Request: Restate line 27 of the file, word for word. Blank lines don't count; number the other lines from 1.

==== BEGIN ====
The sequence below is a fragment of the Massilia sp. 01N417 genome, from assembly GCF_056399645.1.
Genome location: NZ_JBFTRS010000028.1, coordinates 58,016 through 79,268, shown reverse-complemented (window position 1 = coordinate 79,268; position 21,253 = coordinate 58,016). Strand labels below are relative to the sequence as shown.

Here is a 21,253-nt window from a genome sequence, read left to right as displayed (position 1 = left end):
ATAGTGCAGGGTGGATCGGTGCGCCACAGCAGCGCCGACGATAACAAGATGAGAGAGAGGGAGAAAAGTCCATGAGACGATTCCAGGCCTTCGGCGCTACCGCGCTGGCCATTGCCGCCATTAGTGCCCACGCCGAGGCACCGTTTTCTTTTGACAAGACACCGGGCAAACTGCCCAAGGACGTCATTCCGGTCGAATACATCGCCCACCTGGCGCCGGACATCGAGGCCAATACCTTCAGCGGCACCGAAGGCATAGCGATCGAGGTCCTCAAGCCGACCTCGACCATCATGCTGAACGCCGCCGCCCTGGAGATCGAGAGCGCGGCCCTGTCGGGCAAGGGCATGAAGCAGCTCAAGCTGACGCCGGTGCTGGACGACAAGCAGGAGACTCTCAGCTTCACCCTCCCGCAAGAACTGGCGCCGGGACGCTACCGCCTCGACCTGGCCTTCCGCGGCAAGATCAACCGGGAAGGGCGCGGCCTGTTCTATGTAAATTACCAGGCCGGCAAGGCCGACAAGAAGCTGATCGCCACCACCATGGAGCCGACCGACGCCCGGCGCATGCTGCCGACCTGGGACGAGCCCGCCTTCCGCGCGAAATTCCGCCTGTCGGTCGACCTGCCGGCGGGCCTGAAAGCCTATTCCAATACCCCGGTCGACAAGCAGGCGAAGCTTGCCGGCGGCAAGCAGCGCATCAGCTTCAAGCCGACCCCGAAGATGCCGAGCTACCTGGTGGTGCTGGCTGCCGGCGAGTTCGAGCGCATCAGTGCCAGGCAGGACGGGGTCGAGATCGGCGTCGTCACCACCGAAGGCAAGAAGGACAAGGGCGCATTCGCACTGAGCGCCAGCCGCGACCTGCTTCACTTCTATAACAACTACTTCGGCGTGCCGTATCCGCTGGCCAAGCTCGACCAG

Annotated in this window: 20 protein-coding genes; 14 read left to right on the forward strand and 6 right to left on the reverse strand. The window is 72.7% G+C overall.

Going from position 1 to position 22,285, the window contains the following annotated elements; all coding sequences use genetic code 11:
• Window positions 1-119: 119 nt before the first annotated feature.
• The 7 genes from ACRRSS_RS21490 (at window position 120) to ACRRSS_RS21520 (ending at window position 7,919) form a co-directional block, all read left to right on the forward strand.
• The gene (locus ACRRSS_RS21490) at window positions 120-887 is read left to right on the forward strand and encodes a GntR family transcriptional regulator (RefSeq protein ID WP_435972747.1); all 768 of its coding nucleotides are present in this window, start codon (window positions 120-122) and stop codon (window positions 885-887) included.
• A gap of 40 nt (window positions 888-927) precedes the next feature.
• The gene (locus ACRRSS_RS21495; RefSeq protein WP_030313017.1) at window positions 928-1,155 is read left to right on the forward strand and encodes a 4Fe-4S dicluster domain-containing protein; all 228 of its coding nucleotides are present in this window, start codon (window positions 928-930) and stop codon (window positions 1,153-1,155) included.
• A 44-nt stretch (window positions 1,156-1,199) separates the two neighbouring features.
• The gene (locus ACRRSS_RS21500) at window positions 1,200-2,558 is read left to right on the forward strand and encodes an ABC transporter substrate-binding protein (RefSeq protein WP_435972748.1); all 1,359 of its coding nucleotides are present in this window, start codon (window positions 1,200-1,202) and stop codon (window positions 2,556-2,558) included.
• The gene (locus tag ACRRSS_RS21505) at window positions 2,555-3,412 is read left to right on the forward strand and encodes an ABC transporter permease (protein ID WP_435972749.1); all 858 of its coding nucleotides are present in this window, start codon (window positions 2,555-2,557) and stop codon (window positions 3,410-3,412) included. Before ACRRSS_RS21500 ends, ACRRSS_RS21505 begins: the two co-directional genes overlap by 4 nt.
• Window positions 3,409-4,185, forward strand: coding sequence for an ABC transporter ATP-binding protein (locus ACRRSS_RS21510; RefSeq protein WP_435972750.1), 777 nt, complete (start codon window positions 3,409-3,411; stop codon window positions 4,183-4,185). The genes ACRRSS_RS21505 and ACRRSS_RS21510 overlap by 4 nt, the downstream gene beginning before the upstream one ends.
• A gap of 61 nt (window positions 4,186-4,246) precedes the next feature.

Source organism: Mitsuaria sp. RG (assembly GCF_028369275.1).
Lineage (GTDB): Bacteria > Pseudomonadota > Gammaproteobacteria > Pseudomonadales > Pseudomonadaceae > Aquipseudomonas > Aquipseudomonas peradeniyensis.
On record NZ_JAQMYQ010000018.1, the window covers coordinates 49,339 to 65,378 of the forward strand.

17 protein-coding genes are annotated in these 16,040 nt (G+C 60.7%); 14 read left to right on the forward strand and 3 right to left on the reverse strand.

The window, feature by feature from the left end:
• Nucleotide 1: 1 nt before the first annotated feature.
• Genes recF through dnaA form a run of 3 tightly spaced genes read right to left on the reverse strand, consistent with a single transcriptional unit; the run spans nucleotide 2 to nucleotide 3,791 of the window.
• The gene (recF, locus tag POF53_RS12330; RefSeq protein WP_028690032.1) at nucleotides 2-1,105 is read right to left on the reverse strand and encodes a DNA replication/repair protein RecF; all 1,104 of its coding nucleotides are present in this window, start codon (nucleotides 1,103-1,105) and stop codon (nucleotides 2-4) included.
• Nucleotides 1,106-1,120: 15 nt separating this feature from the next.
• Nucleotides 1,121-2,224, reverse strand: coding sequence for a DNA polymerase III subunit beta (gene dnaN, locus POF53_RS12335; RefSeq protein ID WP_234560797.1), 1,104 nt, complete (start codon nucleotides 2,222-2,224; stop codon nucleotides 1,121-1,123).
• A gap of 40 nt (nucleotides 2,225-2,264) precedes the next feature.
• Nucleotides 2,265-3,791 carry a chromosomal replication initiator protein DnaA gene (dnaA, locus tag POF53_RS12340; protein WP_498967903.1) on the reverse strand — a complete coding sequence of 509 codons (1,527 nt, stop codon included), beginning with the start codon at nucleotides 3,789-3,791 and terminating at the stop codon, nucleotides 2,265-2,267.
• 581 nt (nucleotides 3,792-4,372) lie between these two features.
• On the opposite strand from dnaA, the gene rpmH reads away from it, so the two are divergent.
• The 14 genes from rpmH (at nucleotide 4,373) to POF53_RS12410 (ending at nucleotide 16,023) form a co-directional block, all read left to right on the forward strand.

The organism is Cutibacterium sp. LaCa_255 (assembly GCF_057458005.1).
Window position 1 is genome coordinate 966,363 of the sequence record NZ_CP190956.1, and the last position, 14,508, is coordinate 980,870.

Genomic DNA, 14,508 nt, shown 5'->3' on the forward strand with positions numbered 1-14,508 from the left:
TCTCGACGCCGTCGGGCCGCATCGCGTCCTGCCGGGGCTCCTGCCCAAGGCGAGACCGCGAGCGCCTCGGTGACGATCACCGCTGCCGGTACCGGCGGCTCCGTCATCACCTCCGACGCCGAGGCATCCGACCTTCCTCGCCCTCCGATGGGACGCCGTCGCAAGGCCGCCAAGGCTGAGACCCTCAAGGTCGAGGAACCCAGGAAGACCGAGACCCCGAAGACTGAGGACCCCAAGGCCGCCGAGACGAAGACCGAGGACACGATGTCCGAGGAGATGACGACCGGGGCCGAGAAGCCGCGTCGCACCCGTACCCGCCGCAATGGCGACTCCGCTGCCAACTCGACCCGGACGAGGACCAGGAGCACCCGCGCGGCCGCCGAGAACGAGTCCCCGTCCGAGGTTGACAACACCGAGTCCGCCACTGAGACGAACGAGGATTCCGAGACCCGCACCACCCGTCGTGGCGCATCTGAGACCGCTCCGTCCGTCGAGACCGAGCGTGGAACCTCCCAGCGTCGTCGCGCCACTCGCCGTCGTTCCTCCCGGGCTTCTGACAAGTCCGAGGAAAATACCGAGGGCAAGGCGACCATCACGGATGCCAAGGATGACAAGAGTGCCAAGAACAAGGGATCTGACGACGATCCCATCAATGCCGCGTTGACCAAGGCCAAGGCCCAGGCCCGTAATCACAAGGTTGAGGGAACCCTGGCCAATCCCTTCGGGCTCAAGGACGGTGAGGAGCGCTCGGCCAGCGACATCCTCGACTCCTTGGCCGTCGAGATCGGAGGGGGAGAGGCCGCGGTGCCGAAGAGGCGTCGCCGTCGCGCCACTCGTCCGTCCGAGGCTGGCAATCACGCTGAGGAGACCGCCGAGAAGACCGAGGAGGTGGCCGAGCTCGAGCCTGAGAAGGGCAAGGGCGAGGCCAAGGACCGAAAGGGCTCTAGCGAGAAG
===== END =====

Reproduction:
• A gap of 40 nt (nucleotides 2,225-2,264) precedes the next feature.